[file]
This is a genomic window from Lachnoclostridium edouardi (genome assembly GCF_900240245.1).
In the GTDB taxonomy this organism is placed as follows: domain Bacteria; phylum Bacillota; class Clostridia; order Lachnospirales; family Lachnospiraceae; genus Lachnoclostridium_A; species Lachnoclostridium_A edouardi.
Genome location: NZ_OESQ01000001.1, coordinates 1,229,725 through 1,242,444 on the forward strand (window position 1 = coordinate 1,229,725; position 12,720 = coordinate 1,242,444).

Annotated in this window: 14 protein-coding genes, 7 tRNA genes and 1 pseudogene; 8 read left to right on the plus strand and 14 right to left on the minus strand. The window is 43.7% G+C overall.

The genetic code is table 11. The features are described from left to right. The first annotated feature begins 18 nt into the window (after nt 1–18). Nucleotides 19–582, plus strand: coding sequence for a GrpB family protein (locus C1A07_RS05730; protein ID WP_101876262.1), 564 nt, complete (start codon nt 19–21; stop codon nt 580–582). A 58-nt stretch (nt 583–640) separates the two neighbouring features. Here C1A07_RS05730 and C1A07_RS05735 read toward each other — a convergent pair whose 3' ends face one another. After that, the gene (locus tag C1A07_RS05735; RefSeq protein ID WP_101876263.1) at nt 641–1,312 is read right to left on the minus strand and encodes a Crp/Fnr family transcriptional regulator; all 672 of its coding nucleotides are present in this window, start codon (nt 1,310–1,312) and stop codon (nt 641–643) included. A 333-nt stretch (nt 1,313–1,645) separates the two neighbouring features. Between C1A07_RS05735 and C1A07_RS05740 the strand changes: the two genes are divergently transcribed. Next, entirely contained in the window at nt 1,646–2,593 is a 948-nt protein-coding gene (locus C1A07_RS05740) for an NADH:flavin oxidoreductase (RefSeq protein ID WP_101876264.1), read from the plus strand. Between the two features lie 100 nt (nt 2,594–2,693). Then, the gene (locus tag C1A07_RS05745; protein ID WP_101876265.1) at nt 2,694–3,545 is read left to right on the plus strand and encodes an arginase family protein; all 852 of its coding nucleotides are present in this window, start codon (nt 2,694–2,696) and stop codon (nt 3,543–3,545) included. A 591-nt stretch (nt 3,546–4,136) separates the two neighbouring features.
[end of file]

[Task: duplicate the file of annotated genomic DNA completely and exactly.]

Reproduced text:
This is a genomic window from Lachnoclostridium edouardi (genome assembly GCF_900240245.1).
In the GTDB taxonomy this organism is placed as follows: domain Bacteria; phylum Bacillota; class Clostridia; order Lachnospirales; family Lachnospiraceae; genus Lachnoclostridium_A; species Lachnoclostridium_A edouardi.
Genome location: NZ_OESQ01000001.1, coordinates 1,229,725 through 1,242,444 on the forward strand (window position 1 = coordinate 1,229,725; position 12,720 = coordinate 1,242,444).

Annotated in this window: 14 protein-coding genes, 7 tRNA genes and 1 pseudogene; 8 read left to right on the plus strand and 14 right to left on the minus strand. The window is 43.7% G+C overall.

The genetic code is table 11. The features are described from left to right. The first annotated feature begins 18 nt into the window (after nt 1–18). Nucleotides 19–582, plus strand: coding sequence for a GrpB family protein (locus C1A07_RS05730; protein ID WP_101876262.1), 564 nt, complete (start codon nt 19–21; stop codon nt 580–582). A 58-nt stretch (nt 583–640) separates the two neighbouring features. Here C1A07_RS05730 and C1A07_RS05735 read toward each other — a convergent pair whose 3' ends face one another. After that, the gene (locus tag C1A07_RS05735; RefSeq protein ID WP_101876263.1) at nt 641–1,312 is read right to left on the minus strand and encodes a Crp/Fnr family transcriptional regulator; all 672 of its coding nucleotides are present in this window, start codon (nt 1,310–1,312) and stop codon (nt 641–643) included. A 333-nt stretch (nt 1,313–1,645) separates the two neighbouring features. Between C1A07_RS05735 and C1A07_RS05740 the strand changes: the two genes are divergently transcribed. Next, entirely contained in the window at nt 1,646–2,593 is a 948-nt protein-coding gene (locus C1A07_RS05740) for an NADH:flavin oxidoreductase (RefSeq protein ID WP_101876264.1), read from the plus strand. Between the two features lie 100 nt (nt 2,594–2,693). Then, the gene (locus tag C1A07_RS05745; protein ID WP_101876265.1) at nt 2,694–3,545 is read left to right on the plus strand and encodes an arginase family protein; all 852 of its coding nucleotides are present in this window, start codon (nt 2,694–2,696) and stop codon (nt 3,543–3,545) included. A 591-nt stretch (nt 3,546–4,136) separates the two neighbouring features.